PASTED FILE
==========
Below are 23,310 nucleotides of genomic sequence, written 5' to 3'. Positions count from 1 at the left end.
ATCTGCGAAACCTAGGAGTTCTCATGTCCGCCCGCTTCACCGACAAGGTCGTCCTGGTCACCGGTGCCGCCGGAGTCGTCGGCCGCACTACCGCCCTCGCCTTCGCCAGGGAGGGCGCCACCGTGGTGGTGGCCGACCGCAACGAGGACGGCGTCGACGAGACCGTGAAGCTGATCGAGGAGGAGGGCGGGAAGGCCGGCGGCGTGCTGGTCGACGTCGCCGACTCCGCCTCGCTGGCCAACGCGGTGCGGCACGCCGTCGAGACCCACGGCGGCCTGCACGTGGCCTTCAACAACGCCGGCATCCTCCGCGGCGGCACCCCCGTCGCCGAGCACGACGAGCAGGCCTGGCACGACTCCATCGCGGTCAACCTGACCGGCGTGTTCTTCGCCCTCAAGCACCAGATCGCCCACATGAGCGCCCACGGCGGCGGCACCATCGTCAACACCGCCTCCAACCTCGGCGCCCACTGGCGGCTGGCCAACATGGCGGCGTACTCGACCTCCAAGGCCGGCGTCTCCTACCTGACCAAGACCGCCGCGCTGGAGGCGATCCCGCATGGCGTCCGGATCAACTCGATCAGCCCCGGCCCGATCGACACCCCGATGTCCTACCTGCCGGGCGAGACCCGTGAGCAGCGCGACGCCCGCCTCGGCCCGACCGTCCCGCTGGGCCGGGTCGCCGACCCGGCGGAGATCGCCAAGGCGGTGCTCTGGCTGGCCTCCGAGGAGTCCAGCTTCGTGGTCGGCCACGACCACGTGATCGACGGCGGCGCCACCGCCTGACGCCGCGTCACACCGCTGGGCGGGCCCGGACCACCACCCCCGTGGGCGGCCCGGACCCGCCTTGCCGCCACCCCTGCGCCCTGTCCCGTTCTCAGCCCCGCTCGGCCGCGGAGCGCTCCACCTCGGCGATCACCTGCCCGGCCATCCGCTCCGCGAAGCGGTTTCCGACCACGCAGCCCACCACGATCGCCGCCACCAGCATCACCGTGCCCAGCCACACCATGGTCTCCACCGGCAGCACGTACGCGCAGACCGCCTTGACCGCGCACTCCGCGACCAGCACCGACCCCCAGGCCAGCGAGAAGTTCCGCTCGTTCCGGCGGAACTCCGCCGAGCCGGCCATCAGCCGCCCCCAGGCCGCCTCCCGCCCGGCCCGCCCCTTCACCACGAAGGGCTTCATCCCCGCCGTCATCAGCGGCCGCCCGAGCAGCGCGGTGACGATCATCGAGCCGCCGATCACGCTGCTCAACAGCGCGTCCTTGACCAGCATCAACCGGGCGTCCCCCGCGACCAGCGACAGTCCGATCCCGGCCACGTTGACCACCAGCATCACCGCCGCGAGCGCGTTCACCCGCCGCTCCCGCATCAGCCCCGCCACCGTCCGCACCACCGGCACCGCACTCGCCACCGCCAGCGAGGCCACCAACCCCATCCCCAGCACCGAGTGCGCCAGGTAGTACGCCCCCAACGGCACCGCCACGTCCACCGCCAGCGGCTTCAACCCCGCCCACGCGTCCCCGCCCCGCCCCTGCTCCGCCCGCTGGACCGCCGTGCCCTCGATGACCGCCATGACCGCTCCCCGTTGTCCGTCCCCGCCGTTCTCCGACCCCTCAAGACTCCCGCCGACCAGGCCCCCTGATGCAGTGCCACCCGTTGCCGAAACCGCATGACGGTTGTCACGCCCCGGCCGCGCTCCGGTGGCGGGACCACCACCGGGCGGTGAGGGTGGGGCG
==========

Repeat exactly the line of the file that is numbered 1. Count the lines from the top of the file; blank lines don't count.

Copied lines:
Below are 23,310 nucleotides of genomic sequence, written 5' to 3'. Positions count from 1 at the left end.